Resident introduces plan for pair of 4-lot cul-de-sacs off Cedar Street

480

Resident Courtney Derderian presented to the Planning Board on Sept. 14 a design for two four-lot developments off Cedar Street, near the Southborough town line.

Derderian explained that she and her husband, Kyle, moved into a house at the end of Lincoln Street — a dead-end street across from Carbone’s restaurant — four years ago. There are about 20 acres of undeveloped land next to her property, and she learned of previous plans to develop the property and put in a road connecting Lincoln Street to Cedar Street Extension.

“We felt uncomfortable with the idea that a developer could come in and complete that project,” she said. “We do not feel that the road can support a throughway. In our opinion it would be unsafe for our family and for our neighborhood.

“So we did some research and we chose to purchase the land ourselves in an attempt to keep the integrity of a dead-end environment and pretty much precluding any kind of throughway to go in there.”

The new plan is to extend Lincoln Street and build four homes there, and to create a new cul-de-sac off Cedar Street Extension, across from Wedgewood Drive, with another four lots.

Joe Marquedant, who heads up the design team, said the land was the subject of a special permit in 2003. While that has expired, the planners have been using some of the information in the new design.

“We feel that the design is a thoughtful one, is a good one,” Marquedant said. “We feel it’s in line with the standards outlined in the bylaw. Given the scope of it, the four homes in either way, I don’t see unreasonable traffic issues. We don’t create a lot of traffic. The two cul-de-sacs eliminate that cut-through scenario — folks trying to get to the [Southborough] train station, folks trying to get to Route 9. I don’t think we’ll have undue traffic here.”

Multiple Planning Board members expressed concern with cul-de-sacs and suggested it might be more appropriate to have the through road.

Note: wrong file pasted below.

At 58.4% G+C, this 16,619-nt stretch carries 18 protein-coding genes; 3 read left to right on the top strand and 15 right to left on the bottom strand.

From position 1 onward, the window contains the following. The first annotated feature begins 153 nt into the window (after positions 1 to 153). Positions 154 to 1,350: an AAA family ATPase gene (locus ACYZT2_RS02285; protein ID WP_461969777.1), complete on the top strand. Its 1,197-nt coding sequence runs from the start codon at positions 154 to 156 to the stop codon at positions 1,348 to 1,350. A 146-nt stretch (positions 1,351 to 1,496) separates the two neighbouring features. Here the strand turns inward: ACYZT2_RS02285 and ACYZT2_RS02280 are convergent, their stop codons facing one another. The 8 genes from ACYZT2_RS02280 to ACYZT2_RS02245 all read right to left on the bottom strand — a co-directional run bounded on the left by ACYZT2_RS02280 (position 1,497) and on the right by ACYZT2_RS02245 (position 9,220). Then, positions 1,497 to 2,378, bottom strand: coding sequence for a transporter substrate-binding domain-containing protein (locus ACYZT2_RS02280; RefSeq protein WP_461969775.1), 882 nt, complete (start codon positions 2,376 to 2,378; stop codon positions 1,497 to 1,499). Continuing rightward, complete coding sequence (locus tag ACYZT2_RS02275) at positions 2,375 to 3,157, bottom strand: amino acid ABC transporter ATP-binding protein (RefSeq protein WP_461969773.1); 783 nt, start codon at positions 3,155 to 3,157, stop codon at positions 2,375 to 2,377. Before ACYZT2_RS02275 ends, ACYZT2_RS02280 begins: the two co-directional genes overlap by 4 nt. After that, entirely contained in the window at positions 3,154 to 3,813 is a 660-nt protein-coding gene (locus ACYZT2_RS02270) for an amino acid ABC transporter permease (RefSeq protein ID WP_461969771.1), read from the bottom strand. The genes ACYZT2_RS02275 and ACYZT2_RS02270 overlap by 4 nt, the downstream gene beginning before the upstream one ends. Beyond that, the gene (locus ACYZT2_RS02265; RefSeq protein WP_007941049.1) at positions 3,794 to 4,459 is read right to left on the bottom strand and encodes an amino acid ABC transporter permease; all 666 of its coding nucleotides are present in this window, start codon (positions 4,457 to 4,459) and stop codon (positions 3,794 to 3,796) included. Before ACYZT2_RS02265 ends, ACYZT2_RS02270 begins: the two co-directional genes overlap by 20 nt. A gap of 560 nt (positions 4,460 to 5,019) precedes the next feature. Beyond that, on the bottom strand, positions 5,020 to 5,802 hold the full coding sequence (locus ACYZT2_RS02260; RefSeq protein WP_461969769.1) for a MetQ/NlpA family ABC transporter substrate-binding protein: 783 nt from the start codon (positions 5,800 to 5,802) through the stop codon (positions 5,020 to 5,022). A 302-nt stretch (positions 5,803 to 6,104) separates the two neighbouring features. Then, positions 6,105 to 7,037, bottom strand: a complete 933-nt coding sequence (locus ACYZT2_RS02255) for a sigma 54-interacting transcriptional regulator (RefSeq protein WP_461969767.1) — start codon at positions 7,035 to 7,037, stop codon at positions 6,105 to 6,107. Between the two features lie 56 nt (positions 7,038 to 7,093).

“Cul-de-sacs, we’ve tried to limit them in size because we try to discourage them a little bit,” Dave Paul said. “I think if we go with this strategy — this is my personal opinion — if we go with the strategy of connecting cul-de-sacs with an emergency access road we’re never going to have another through road in Hopkinton again. It’s just something that I think we should think about.”

Added principal planner John Gelcich: “The dual cul-de-sacs is not something that we look for in Hopkinton. It’s not necessarily good planning. I understand the reasons why, but we’re looking at a neighborhood-level design here and not necessarily just a one-road design. So that’s a concern.”

Concerns also were raised about the length of Lincoln Street, a narrow dead-end road that already has 12 houses on it and is about 1,700 feet long. The proposed plan would extend it another 400 feet.

Steven Popkes, who lives at 24 Cedar Street Extension, expressed a concern that a through road would get a lot of traffic, primarily from people looking to avoid the intersection where Cedar Street Extension meets Cedar Street.

The Planning Board scheduled a site visit for Oct. 3 and voted to continue the hearing to Oct. 19.

Also at the Sept. 14 meeting, the Planning Board continued to discuss the planned three-home development off Leonard Street. There were questions about the ability of fire trucks to access the dead-end road and turn around. The hearing was continued to Sept. 28.

Hopkinton Independent house ad